Carrot, meet stick.
Gov. Tom Wolf traveled to central Pennsylvania’s high church, Penn State University, on Wednesday, where he made an offer that vaccine-averse college football fans may have a hard time refusing: If they want to see the Nittany Lions in-person at Beaver Stadium this fall, the fastest way to make that happen is to get the COVID-19 jab.
“I know that Penn State fans here in Happy Valley want to get back to supporting the Nittany Lions in person again,” Wolf said during a Wednesday news conference, with Penn State’s sprawling, and currently very empty, Beaver Stadium, as a backdrop. “To do it, we need to get the vaccine.”
And if skeptical Pennsylvanians were disinclined to heed Wolf after 14 months of lockdowns and sometimes conflicting executive guidance, there was always another, presumably more effective messenger.
“The more people who are vaccinated, the better chance we have to get back to 107,000 at Beaver Stadium,” Nittany Lions head football coach James Franklin said. “We want all of Beaver Stadium and Happy Valley rocking. We know how important it is to have all our fans to have college teams to return to full capacity. Getting the vaccine will help protect our community and our children who are not yet eligible to get the vaccine. Do your part to help us get back together and gathering.”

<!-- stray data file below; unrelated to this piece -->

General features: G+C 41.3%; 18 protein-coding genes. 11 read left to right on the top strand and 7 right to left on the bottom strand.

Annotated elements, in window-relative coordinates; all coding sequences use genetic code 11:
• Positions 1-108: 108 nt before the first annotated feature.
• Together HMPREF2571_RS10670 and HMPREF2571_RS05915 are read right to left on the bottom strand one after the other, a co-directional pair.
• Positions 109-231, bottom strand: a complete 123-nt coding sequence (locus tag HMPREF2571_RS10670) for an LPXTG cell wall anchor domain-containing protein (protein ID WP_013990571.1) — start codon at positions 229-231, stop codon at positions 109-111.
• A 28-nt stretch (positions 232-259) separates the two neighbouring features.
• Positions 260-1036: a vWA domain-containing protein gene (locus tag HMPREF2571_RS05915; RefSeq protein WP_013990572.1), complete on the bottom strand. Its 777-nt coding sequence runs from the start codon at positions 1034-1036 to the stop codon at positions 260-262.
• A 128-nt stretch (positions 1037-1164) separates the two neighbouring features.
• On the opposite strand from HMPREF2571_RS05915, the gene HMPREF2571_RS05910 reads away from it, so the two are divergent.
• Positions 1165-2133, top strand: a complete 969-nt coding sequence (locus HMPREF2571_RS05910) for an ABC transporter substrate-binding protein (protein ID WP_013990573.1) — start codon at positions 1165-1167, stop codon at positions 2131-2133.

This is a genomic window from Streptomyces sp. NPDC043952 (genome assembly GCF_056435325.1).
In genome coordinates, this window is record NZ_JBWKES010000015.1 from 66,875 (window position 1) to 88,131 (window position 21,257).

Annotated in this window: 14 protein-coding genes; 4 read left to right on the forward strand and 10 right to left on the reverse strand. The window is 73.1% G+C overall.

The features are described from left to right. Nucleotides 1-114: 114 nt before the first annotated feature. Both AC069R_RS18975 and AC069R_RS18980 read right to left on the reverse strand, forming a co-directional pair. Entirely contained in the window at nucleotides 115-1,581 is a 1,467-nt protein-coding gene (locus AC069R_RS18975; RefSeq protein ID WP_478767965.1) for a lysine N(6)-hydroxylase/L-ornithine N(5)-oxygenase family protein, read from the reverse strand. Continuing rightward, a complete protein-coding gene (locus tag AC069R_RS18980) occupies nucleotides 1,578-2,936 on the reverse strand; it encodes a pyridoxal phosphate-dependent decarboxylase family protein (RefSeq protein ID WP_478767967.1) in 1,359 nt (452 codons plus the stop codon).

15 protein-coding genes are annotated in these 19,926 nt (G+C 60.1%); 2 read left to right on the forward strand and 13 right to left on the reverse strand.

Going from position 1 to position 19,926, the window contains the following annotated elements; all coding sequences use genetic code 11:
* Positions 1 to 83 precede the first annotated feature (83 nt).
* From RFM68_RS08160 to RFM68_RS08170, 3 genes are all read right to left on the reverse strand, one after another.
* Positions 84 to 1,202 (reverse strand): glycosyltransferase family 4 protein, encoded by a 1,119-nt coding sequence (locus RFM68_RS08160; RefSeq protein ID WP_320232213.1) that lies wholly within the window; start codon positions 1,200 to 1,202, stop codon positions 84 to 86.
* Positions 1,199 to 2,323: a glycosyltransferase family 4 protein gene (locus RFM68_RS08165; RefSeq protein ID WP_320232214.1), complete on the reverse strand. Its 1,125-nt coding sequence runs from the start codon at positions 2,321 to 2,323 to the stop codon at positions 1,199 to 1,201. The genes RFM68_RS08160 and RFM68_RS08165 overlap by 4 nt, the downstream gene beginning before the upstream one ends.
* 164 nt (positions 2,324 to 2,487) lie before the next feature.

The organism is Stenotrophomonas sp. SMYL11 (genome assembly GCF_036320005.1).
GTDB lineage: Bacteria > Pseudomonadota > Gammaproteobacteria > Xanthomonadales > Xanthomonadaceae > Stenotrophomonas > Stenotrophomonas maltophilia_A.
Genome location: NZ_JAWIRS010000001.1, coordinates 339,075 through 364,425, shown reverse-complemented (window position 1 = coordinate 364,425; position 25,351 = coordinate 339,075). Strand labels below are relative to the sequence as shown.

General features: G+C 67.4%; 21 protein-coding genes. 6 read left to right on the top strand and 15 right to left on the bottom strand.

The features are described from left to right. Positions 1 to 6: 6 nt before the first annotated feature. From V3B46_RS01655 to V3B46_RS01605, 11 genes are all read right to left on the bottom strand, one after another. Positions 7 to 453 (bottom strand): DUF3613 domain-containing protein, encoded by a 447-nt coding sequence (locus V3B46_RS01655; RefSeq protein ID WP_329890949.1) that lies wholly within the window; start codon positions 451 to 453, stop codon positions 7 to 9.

And if that wasn’t enough, freshman tight end Theo Johnson also was there to reinforce the message as well.
“This past season we really missed Penn State family cheering us on in Beaver Stadium,” he said. “In order to have 107,000 of our closest friends back this season, we ask everyone who is able to get vaccinated. I, myself, am halfway through … and looking forward to getting my second dose. We are looking forward to bring our family back this fall.”
He closed with an obligatory, “We are.”
As of Wednesday, just over half of all adult Pennsylvanians have received at least one dose of the COVID-19 vaccine, putting Pennsylvania 10th in the nation for first doses, Wolf said Wednesday.
“We still have some work to do at 2nd doses, we’re at 33 percent, which is above national average of 32 percent,” he continued. “We’re doing really well, but the thing is, we really need to get everyone vaccinated.”
On Tuesday, Wolf announced Pennsylvania would lift the last of its pandemic restrictions, except for the mask mandate, on May 31. The mask requirement will remain in place until 70 percent of adult Pennsylvanians are fully vaccinated.
Earlier this month, the administration urged college students statewide to get vaccinated before they head home for the summer.